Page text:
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Scottie Breed History:
Like the Westie, the Scottish Terrier's exact origins are unknown, but he is likely of Norse descent. It is believed the Scottie descends from the Blackmount region of Perthshire (central Scotland). While Westies, Skye, and Cairn terriers have evolved somewhat, the Scottish Terrier, often called the "Scottie" appears in most depictions, much as we see it today.
Terriers were a necessary companion for gamekeepers, whose job it was to keep the land from being overrun with vermin such as badger, fox and otter. Like the Westie, they were not bred for their looks, but rather their hardiness, gameness and courageousness. No record of lineage was maintained, but rather a breeding requirement of taking only the smallest, gamest and toughest dogs was closely followed. This ensured a standard of dog that was the blueprint of a sturdy breed, a trait necessary to survive the wilds of Scotland.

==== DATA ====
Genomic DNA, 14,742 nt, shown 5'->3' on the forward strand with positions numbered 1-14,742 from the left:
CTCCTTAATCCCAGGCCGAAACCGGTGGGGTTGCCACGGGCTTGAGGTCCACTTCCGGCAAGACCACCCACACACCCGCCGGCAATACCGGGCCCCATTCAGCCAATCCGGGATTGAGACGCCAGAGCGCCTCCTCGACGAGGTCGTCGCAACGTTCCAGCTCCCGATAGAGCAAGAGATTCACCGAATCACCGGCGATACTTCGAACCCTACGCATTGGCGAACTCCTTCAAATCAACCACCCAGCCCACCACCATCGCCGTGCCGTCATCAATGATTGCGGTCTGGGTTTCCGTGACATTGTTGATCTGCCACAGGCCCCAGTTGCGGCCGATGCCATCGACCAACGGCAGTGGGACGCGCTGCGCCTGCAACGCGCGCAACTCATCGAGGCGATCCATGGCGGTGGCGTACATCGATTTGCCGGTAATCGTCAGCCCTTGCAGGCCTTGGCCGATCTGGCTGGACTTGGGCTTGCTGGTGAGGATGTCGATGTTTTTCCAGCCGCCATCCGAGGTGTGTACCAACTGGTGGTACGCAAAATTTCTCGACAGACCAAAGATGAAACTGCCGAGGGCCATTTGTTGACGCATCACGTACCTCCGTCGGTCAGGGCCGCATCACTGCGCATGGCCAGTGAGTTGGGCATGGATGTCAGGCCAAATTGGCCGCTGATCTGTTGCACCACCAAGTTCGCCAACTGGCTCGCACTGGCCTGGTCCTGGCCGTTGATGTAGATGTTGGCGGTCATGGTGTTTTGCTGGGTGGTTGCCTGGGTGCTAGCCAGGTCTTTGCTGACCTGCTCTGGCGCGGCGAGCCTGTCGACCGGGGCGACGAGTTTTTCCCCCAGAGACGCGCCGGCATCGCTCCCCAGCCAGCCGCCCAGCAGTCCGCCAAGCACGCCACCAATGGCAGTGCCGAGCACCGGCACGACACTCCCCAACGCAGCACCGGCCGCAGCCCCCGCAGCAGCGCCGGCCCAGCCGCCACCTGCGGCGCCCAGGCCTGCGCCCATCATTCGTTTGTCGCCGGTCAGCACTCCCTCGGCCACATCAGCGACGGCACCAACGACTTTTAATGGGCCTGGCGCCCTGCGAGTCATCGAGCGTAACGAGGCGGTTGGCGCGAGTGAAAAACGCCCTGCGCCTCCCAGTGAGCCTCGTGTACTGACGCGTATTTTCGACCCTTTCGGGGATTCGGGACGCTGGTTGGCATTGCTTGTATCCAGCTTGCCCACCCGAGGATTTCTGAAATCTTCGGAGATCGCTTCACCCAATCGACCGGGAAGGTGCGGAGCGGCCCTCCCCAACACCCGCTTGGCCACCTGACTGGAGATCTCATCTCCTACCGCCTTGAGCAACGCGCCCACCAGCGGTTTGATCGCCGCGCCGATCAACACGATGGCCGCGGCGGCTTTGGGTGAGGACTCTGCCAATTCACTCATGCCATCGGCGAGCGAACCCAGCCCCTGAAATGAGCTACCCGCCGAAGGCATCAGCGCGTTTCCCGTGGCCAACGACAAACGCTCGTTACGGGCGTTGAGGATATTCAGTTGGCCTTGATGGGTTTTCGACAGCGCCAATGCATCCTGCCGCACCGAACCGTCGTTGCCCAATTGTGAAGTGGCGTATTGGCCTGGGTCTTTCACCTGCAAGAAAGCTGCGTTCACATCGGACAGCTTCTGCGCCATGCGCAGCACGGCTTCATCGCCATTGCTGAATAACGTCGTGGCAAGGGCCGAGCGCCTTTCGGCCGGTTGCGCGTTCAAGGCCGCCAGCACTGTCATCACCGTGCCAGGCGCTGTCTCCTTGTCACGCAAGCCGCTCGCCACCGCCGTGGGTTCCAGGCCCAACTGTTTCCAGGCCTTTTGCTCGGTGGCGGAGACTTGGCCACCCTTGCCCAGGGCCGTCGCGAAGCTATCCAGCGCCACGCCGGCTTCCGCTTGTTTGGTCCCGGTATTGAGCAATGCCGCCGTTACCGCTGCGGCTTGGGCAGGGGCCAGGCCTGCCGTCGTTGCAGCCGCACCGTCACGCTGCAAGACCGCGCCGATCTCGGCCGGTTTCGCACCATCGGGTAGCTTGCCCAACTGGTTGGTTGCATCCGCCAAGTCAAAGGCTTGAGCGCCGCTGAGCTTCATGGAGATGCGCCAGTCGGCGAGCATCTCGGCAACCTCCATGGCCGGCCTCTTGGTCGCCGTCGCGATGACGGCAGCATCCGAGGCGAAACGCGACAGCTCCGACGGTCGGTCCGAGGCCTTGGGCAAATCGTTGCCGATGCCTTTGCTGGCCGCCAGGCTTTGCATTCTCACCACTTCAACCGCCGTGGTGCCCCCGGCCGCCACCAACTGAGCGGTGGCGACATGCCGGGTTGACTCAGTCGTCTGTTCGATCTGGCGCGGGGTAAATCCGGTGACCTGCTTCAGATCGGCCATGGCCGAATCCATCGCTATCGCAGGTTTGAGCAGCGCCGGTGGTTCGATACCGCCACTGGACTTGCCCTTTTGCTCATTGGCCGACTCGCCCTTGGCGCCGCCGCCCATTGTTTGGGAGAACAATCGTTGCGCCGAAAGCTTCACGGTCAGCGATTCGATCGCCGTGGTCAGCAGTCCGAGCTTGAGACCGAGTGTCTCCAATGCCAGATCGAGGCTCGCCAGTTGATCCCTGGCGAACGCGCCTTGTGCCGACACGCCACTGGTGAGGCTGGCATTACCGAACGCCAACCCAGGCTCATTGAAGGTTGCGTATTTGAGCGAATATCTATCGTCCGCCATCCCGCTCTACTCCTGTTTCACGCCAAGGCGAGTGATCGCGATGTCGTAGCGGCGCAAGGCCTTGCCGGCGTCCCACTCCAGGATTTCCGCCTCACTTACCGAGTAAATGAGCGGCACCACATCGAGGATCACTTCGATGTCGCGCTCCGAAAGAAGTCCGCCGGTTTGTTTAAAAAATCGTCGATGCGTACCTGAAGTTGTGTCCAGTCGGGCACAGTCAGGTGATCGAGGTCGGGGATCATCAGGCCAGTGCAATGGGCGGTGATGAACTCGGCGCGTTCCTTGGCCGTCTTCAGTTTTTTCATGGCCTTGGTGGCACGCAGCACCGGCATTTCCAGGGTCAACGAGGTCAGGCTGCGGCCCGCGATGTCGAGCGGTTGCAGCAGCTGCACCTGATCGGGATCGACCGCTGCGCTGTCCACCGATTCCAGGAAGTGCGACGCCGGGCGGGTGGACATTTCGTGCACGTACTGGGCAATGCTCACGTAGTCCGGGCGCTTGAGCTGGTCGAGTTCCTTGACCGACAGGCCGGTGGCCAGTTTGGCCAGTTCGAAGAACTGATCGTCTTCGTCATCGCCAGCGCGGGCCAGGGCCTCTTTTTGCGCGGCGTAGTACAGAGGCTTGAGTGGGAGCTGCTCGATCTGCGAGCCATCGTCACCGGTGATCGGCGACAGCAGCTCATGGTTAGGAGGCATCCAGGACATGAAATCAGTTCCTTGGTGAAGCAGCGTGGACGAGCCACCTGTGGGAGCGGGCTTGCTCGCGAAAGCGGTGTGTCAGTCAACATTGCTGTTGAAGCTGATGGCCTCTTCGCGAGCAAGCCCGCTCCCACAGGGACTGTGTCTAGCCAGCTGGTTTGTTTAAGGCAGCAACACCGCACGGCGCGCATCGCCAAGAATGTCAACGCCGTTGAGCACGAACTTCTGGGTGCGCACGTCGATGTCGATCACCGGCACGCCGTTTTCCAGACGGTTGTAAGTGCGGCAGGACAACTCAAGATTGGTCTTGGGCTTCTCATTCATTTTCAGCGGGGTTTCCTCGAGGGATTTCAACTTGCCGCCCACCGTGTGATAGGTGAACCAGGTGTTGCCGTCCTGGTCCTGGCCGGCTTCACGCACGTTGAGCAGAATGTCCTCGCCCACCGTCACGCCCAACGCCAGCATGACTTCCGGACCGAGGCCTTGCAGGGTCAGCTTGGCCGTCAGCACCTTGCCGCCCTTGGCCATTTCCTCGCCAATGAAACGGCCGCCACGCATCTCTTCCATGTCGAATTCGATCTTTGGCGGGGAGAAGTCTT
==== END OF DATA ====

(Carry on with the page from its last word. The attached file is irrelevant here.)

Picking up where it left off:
The Scottie mostly stayed within the Scottish borders until the late 1870's when English Army Captain W. W. Mackie imported the first know Scotties to England. It took another two decades to settle on a breed standard for the Scottie. And eventually, the breed made its way over the Atlantic, to America, in the 1890's.
The earliest recorded kennels having produced quality stock from which many of today's Scotties have been bred, are those of Mr. J. H. Ludlow. Mr. Ludlow founded the Scottish Terrier Club of England and bred many of the breed's earliest champions.
Scottish Terrier is best recognized for its distinctive profile of protruding eyebrows, beard, short hair across the back and fuller coat around the legs. The coat is traditionally black, but is also found in brindle or wheaten colors as well.
Like all terriers, Scotties can be of an independent nature and as a result, difficult to train. They are diggers by nature, so don't expect otherwise! Scotties thrive on positive reinforcement, and are fiercely loyal. Their playful nature makes for a great family pet and companion.